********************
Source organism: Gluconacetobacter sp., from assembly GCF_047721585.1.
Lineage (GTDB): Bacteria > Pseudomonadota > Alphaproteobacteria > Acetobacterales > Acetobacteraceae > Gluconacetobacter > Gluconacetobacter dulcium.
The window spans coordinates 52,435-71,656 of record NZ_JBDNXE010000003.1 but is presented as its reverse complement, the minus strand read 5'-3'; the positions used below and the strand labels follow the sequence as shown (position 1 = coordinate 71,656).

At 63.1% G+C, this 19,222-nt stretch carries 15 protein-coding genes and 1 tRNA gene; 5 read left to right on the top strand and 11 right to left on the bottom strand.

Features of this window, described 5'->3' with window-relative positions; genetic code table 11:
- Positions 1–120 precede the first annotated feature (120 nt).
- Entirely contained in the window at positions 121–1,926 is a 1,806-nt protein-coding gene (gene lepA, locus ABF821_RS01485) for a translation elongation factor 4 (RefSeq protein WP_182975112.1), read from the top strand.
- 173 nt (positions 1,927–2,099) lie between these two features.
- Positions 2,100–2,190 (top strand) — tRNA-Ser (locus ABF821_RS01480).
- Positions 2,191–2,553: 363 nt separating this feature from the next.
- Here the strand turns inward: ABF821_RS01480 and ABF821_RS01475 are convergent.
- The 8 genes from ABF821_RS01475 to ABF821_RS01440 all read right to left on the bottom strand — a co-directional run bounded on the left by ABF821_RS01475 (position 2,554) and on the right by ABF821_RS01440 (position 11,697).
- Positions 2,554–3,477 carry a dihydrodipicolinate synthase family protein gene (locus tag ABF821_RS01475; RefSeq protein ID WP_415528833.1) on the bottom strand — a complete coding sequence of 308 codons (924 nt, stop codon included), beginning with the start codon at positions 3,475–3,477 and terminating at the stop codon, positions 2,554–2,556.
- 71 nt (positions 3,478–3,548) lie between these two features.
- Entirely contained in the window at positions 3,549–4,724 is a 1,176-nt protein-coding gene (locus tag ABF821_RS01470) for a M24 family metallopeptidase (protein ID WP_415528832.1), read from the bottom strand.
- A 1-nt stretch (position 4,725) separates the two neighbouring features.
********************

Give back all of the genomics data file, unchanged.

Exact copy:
Source organism: Gluconacetobacter sp., from assembly GCF_047721585.1.
Lineage (GTDB): Bacteria > Pseudomonadota > Alphaproteobacteria > Acetobacterales > Acetobacteraceae > Gluconacetobacter > Gluconacetobacter dulcium.
The window spans coordinates 52,435-71,656 of record NZ_JBDNXE010000003.1 but is presented as its reverse complement, the minus strand read 5'-3'; the positions used below and the strand labels follow the sequence as shown (position 1 = coordinate 71,656).

At 63.1% G+C, this 19,222-nt stretch carries 15 protein-coding genes and 1 tRNA gene; 5 read left to right on the top strand and 11 right to left on the bottom strand.

Features of this window, described 5'->3' with window-relative positions; genetic code table 11:
- Positions 1–120 precede the first annotated feature (120 nt).
- Entirely contained in the window at positions 121–1,926 is a 1,806-nt protein-coding gene (gene lepA, locus ABF821_RS01485) for a translation elongation factor 4 (RefSeq protein WP_182975112.1), read from the top strand.
- 173 nt (positions 1,927–2,099) lie between these two features.
- Positions 2,100–2,190 (top strand) — tRNA-Ser (locus ABF821_RS01480).
- Positions 2,191–2,553: 363 nt separating this feature from the next.
- Here the strand turns inward: ABF821_RS01480 and ABF821_RS01475 are convergent.
- The 8 genes from ABF821_RS01475 to ABF821_RS01440 all read right to left on the bottom strand — a co-directional run bounded on the left by ABF821_RS01475 (position 2,554) and on the right by ABF821_RS01440 (position 11,697).
- Positions 2,554–3,477 carry a dihydrodipicolinate synthase family protein gene (locus tag ABF821_RS01475; RefSeq protein ID WP_415528833.1) on the bottom strand — a complete coding sequence of 308 codons (924 nt, stop codon included), beginning with the start codon at positions 3,475–3,477 and terminating at the stop codon, positions 2,554–2,556.
- 71 nt (positions 3,478–3,548) lie between these two features.
- Entirely contained in the window at positions 3,549–4,724 is a 1,176-nt protein-coding gene (locus tag ABF821_RS01470) for a M24 family metallopeptidase (protein ID WP_415528832.1), read from the bottom strand.
- A 1-nt stretch (position 4,725) separates the two neighbouring features.